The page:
Once you meet and free the other two wardens you gain access to their skills. Tavian has the ability to use a sling in certain locations to activate buttons that are otherwise unreachable. This proved to be quite awkward to use since you had to lock on to a special object to aim it and sometimes the buttons would be above your perspective, requiring some guess and check shots to be made. Mediera can grow flowers out of pods placed around the environments that can be used as platforms. Bitt can jump into potion vats to enable him to blast out into the air and propel himself forward using very Iron Man-esque hand jets. Warden does a pretty good job of giving each of the characters a unique personality and feel to the way they play, and make sure that their abilities are useful and fun.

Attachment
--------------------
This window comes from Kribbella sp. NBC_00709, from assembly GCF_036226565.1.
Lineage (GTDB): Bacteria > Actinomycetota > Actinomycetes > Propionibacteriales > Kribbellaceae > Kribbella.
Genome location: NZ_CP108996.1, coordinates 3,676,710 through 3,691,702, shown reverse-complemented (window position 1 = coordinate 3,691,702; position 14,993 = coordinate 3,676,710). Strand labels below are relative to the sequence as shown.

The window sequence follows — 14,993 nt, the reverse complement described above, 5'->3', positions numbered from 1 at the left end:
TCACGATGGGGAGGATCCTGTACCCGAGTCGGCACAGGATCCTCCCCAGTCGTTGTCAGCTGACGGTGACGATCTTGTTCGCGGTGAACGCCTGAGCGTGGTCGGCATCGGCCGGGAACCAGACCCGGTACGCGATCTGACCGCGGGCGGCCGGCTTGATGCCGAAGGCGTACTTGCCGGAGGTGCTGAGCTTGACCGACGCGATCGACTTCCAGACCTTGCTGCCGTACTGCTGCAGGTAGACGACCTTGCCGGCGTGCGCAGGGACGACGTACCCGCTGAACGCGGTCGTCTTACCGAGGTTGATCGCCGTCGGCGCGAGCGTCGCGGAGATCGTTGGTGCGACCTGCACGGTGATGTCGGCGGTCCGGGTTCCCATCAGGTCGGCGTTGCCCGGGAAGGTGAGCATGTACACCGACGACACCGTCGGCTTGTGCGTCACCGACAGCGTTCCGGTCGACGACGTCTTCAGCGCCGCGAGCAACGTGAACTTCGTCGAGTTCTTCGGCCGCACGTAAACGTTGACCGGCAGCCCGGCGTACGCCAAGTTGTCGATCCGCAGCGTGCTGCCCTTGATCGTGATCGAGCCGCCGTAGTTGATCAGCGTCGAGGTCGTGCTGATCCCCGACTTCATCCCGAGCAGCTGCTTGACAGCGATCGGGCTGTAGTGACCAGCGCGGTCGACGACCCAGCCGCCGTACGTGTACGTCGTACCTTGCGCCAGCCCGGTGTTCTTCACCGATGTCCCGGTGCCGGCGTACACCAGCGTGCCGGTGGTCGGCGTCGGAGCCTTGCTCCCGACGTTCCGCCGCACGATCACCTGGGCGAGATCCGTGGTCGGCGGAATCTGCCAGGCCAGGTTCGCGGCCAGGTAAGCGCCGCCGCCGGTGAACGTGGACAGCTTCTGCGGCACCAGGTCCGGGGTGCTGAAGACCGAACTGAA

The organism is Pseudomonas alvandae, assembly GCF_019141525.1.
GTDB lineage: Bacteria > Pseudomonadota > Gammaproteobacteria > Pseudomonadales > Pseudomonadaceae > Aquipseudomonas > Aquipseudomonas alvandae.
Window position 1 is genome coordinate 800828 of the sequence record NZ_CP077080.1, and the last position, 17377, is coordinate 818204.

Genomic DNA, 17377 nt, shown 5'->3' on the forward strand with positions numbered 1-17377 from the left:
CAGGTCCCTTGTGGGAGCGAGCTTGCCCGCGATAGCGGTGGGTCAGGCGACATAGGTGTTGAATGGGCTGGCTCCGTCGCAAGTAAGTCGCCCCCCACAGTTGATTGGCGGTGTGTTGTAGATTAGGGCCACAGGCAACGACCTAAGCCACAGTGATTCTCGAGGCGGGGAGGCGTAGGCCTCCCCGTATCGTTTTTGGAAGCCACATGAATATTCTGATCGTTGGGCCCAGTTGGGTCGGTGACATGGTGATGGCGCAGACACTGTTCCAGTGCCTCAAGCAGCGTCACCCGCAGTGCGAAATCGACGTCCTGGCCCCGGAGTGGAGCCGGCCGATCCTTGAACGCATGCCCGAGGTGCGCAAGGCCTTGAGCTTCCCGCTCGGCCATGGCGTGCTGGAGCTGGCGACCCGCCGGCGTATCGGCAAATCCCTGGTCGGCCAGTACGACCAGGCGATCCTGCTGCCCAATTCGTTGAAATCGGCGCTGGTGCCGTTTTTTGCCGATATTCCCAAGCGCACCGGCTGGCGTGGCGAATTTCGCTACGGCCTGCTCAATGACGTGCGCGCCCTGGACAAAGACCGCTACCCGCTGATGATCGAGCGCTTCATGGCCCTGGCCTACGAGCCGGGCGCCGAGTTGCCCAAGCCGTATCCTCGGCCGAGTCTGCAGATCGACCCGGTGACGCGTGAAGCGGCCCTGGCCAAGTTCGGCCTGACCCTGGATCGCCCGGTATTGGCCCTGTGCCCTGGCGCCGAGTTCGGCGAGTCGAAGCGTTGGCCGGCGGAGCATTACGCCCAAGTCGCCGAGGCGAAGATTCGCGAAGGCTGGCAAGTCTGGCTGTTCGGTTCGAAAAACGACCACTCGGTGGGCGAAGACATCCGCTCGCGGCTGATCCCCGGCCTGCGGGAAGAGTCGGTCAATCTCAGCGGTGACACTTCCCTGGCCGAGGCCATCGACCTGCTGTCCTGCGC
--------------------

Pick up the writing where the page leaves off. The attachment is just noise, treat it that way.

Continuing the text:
In battle you are able to lock on to your target and dodge/roll out of the way of incoming attacks or to get around an enemies attempt to block your advance, though this will often end in you rolling so far you end up right back in front of your target or in particularly odd moments perched upon their head. The weapons you use are constantly in flux, as the weapons have durability and can break mid-battle. This can be a tricky aspect to get right, as weapons that break to easy make it seem like you are swinging around a glass sword, and if they are too hardy you wonder why the durability mechanic is even there. Luckily, Warden managed to find the right level where it keeps you trying new weapons, but also makes it worthwhile. Unfortunately, however, the weapons themselves are fairly mediocre and don’t seem to have much personality. There are spears, swords, clubs, hammers, axes, etc. but with the exception of weapons like the spear where your attack is a thrusting stab instead of a slash, most of the weapons feel the same. They also tend to be sluggish and feel like you are swinging around a sledge hammer even when wielding a light sword. This can sometimes interfere with dodging, as you can be caught in the long swing animation. The ability to lock onto enemies during combat is useful, but it is possible to play without using it. It might even be advised. A strange effect occurs when you kill an enemy while locked on, it’s almost as if there is a slow motion effect that doesn’t occur when not locked on. When you are fighting multiple enemies, it feels less like a cool effect and more like the game is stuttering and slowing down. Enemies can damage each other, and in one confusing instance, the enemy killed itself with its own attacks. Overall, the combat is very lack luster between the poor choice of sound effects (discussed later) and lack of hit feedback. Considering the game tells you that it is best played with a controller when booting up, it is strange that there is no rumble feature available. I played the game using both keyboard and mouse controls as well as a controller, and it is very clear that the controller is the best option. The controls weren’t terrible on the keyboard, but were by far better on controller.